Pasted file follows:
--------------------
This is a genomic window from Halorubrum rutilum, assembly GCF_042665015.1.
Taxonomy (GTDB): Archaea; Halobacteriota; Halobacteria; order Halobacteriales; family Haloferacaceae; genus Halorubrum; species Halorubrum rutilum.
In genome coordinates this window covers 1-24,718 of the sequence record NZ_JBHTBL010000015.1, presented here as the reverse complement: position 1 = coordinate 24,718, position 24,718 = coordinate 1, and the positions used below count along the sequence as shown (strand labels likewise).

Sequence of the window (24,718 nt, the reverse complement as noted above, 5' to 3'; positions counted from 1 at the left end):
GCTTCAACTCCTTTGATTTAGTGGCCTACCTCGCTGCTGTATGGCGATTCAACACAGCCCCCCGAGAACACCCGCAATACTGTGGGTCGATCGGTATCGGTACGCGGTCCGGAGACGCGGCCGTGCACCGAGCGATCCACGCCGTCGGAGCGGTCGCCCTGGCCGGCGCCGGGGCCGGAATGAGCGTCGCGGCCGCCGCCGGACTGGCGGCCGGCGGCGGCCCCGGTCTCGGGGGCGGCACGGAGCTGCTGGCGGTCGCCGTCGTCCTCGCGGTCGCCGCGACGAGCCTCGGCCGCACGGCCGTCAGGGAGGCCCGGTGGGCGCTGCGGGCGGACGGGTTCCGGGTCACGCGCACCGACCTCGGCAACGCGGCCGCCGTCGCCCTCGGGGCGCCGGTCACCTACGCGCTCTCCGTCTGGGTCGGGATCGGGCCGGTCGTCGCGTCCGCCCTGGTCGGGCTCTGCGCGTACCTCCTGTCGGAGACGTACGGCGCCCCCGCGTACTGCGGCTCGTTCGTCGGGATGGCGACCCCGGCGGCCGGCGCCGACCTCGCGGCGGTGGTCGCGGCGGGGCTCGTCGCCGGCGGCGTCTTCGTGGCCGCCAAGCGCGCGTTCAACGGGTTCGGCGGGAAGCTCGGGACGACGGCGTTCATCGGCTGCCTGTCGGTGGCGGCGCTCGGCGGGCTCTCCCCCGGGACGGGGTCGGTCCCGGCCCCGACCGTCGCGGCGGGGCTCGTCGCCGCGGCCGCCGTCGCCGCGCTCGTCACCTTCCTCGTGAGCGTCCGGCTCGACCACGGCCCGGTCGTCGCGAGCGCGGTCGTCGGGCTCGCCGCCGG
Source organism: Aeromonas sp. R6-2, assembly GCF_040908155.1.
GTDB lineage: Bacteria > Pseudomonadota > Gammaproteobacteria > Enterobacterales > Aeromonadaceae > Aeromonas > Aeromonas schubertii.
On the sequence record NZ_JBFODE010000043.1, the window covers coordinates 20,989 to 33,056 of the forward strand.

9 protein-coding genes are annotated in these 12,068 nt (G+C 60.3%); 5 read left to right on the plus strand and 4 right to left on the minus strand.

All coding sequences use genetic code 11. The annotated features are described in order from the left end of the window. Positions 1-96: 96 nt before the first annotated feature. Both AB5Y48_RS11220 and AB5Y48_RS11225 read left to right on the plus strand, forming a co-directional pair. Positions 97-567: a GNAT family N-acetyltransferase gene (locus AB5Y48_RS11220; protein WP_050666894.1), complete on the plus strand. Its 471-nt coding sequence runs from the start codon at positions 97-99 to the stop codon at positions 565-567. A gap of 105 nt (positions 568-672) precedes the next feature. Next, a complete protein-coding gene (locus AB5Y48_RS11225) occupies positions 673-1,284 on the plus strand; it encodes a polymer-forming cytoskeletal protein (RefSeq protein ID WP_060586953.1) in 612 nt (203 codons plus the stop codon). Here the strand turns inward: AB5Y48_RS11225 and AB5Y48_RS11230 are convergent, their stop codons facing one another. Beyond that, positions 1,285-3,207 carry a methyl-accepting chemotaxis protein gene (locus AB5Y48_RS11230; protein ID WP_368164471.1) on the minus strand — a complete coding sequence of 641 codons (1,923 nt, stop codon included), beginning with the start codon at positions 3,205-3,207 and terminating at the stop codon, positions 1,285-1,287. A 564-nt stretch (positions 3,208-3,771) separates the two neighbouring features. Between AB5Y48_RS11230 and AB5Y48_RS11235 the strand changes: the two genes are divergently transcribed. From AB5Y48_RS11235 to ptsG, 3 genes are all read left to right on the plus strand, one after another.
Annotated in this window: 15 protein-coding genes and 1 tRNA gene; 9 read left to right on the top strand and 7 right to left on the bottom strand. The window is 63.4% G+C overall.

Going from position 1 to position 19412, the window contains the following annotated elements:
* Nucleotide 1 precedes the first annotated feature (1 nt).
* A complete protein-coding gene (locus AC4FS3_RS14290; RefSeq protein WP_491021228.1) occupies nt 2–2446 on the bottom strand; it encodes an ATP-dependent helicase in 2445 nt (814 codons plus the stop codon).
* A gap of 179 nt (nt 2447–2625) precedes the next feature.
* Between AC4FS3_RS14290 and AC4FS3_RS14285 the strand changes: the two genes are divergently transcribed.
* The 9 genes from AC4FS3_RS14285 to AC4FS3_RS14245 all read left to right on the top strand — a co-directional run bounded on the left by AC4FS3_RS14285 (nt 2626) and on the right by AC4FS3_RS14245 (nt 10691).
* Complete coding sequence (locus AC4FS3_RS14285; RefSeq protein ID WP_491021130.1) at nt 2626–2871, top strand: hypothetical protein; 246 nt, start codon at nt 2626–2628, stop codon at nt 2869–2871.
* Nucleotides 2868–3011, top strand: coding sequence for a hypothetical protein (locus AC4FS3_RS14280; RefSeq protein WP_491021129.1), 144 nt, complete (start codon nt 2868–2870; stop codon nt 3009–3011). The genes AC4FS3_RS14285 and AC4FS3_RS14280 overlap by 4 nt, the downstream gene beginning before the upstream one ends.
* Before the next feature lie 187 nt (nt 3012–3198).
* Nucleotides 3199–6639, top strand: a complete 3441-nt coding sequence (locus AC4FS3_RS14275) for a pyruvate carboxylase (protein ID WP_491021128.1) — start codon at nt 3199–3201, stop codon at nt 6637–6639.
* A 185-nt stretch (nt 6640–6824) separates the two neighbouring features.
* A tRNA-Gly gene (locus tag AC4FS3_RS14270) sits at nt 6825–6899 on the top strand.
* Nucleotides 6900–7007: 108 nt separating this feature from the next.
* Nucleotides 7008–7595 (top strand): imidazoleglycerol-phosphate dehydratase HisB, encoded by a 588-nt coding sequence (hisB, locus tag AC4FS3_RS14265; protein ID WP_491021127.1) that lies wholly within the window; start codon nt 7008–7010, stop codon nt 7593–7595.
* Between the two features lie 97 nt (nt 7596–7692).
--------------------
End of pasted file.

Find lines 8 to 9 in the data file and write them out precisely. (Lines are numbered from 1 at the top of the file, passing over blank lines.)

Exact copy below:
On the sequence record NZ_JBFODE010000043.1, the window covers coordinates 20,989 to 33,056 of the forward strand.

9 protein-coding genes are annotated in these 12,068 nt (G+C 60.3%); 5 read left to right on the plus strand and 4 right to left on the minus strand.